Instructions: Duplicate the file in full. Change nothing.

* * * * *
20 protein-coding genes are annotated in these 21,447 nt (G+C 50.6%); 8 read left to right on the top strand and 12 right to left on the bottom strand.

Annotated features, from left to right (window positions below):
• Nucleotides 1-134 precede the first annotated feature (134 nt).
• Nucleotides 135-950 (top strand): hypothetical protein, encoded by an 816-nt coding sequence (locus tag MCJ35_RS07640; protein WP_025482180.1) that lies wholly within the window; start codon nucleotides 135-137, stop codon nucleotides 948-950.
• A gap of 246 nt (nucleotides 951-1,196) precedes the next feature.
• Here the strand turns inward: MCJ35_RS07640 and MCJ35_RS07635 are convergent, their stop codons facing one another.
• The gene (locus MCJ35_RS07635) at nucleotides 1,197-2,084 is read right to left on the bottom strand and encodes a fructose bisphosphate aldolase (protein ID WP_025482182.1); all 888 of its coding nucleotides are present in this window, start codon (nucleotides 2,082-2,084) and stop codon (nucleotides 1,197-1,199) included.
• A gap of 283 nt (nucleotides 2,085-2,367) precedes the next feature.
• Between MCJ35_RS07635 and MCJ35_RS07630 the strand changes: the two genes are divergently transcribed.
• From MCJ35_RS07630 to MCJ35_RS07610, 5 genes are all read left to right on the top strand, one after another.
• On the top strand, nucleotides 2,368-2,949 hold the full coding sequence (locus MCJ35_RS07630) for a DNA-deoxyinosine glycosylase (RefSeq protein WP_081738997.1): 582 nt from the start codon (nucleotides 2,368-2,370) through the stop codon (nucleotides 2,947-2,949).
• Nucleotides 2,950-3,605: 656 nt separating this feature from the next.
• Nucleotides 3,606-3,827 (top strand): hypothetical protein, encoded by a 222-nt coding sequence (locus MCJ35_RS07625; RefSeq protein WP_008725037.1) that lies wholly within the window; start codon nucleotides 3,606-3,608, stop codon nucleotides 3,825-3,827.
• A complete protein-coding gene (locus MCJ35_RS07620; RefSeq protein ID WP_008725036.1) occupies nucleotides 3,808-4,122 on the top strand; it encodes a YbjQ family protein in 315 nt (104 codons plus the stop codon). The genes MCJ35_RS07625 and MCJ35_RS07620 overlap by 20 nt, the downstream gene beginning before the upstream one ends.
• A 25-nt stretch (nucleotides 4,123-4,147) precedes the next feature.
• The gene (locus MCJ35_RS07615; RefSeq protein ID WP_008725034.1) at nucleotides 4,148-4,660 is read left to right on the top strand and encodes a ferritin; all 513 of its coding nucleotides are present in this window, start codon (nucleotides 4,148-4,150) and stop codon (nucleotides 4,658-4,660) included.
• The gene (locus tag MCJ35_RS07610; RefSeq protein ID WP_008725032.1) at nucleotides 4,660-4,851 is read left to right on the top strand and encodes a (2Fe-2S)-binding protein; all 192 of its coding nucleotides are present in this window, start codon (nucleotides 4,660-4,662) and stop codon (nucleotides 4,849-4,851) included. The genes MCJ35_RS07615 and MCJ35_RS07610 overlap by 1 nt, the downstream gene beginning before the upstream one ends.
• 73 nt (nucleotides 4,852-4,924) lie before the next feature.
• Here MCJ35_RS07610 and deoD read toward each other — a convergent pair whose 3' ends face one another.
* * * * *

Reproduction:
20 protein-coding genes are annotated in these 21,447 nt (G+C 50.6%); 8 read left to right on the top strand and 12 right to left on the bottom strand.

Annotated features, from left to right (window positions below):
• Nucleotides 1-134 precede the first annotated feature (134 nt).
• Nucleotides 135-950 (top strand): hypothetical protein, encoded by an 816-nt coding sequence (locus tag MCJ35_RS07640; protein WP_025482180.1) that lies wholly within the window; start codon nucleotides 135-137, stop codon nucleotides 948-950.
• A gap of 246 nt (nucleotides 951-1,196) precedes the next feature.
• Here the strand turns inward: MCJ35_RS07640 and MCJ35_RS07635 are convergent, their stop codons facing one another.
• The gene (locus MCJ35_RS07635) at nucleotides 1,197-2,084 is read right to left on the bottom strand and encodes a fructose bisphosphate aldolase (protein ID WP_025482182.1); all 888 of its coding nucleotides are present in this window, start codon (nucleotides 2,082-2,084) and stop codon (nucleotides 1,197-1,199) included.
• A gap of 283 nt (nucleotides 2,085-2,367) precedes the next feature.
• Between MCJ35_RS07635 and MCJ35_RS07630 the strand changes: the two genes are divergently transcribed.
• From MCJ35_RS07630 to MCJ35_RS07610, 5 genes are all read left to right on the top strand, one after another.
• On the top strand, nucleotides 2,368-2,949 hold the full coding sequence (locus MCJ35_RS07630) for a DNA-deoxyinosine glycosylase (RefSeq protein WP_081738997.1): 582 nt from the start codon (nucleotides 2,368-2,370) through the stop codon (nucleotides 2,947-2,949).
• Nucleotides 2,950-3,605: 656 nt separating this feature from the next.
• Nucleotides 3,606-3,827 (top strand): hypothetical protein, encoded by a 222-nt coding sequence (locus MCJ35_RS07625; RefSeq protein WP_008725037.1) that lies wholly within the window; start codon nucleotides 3,606-3,608, stop codon nucleotides 3,825-3,827.
• A complete protein-coding gene (locus MCJ35_RS07620; RefSeq protein ID WP_008725036.1) occupies nucleotides 3,808-4,122 on the top strand; it encodes a YbjQ family protein in 315 nt (104 codons plus the stop codon). The genes MCJ35_RS07625 and MCJ35_RS07620 overlap by 20 nt, the downstream gene beginning before the upstream one ends.
• A 25-nt stretch (nucleotides 4,123-4,147) precedes the next feature.
• The gene (locus MCJ35_RS07615; RefSeq protein ID WP_008725034.1) at nucleotides 4,148-4,660 is read left to right on the top strand and encodes a ferritin; all 513 of its coding nucleotides are present in this window, start codon (nucleotides 4,148-4,150) and stop codon (nucleotides 4,658-4,660) included.
• The gene (locus tag MCJ35_RS07610; RefSeq protein ID WP_008725032.1) at nucleotides 4,660-4,851 is read left to right on the top strand and encodes a (2Fe-2S)-binding protein; all 192 of its coding nucleotides are present in this window, start codon (nucleotides 4,660-4,662) and stop codon (nucleotides 4,849-4,851) included. The genes MCJ35_RS07615 and MCJ35_RS07610 overlap by 1 nt, the downstream gene beginning before the upstream one ends.
• 73 nt (nucleotides 4,852-4,924) lie before the next feature.
• Here MCJ35_RS07610 and deoD read toward each other — a convergent pair whose 3' ends face one another.